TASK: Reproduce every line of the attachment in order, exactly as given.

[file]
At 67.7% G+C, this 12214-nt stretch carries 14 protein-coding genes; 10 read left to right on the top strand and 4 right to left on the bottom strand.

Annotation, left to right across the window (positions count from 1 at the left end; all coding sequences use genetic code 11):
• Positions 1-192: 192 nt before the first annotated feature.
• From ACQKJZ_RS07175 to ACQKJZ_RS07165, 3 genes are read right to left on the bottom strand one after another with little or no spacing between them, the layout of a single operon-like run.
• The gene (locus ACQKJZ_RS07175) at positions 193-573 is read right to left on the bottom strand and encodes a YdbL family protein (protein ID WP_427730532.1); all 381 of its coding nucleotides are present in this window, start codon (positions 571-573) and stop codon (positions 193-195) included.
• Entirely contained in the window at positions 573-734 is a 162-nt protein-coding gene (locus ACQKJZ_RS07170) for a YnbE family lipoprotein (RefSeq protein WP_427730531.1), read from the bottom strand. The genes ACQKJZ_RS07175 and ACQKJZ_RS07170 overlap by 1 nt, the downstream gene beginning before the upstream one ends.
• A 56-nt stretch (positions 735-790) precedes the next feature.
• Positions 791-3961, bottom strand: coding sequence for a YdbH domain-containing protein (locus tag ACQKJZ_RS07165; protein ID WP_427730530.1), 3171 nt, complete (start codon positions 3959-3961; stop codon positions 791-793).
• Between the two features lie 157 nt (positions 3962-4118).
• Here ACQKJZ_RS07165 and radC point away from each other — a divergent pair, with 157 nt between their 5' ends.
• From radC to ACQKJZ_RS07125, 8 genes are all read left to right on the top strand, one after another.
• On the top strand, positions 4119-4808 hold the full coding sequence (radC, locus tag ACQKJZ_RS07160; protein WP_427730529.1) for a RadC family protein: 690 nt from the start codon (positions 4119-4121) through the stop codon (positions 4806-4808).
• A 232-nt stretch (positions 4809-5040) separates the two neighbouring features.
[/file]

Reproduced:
At 67.7% G+C, this 12214-nt stretch carries 14 protein-coding genes; 10 read left to right on the top strand and 4 right to left on the bottom strand.

Annotation, left to right across the window (positions count from 1 at the left end; all coding sequences use genetic code 11):
• Positions 1-192: 192 nt before the first annotated feature.
• From ACQKJZ_RS07175 to ACQKJZ_RS07165, 3 genes are read right to left on the bottom strand one after another with little or no spacing between them, the layout of a single operon-like run.
• The gene (locus ACQKJZ_RS07175) at positions 193-573 is read right to left on the bottom strand and encodes a YdbL family protein (protein ID WP_427730532.1); all 381 of its coding nucleotides are present in this window, start codon (positions 571-573) and stop codon (positions 193-195) included.
• Entirely contained in the window at positions 573-734 is a 162-nt protein-coding gene (locus ACQKJZ_RS07170) for a YnbE family lipoprotein (RefSeq protein WP_427730531.1), read from the bottom strand. The genes ACQKJZ_RS07175 and ACQKJZ_RS07170 overlap by 1 nt, the downstream gene beginning before the upstream one ends.
• A 56-nt stretch (positions 735-790) precedes the next feature.
• Positions 791-3961, bottom strand: coding sequence for a YdbH domain-containing protein (locus tag ACQKJZ_RS07165; protein ID WP_427730530.1), 3171 nt, complete (start codon positions 3959-3961; stop codon positions 791-793).
• Between the two features lie 157 nt (positions 3962-4118).
• Here ACQKJZ_RS07165 and radC point away from each other — a divergent pair, with 157 nt between their 5' ends.
• From radC to ACQKJZ_RS07125, 8 genes are all read left to right on the top strand, one after another.
• On the top strand, positions 4119-4808 hold the full coding sequence (radC, locus tag ACQKJZ_RS07160; protein WP_427730529.1) for a RadC family protein: 690 nt from the start codon (positions 4119-4121) through the stop codon (positions 4806-4808).
• A 232-nt stretch (positions 4809-5040) separates the two neighbouring features.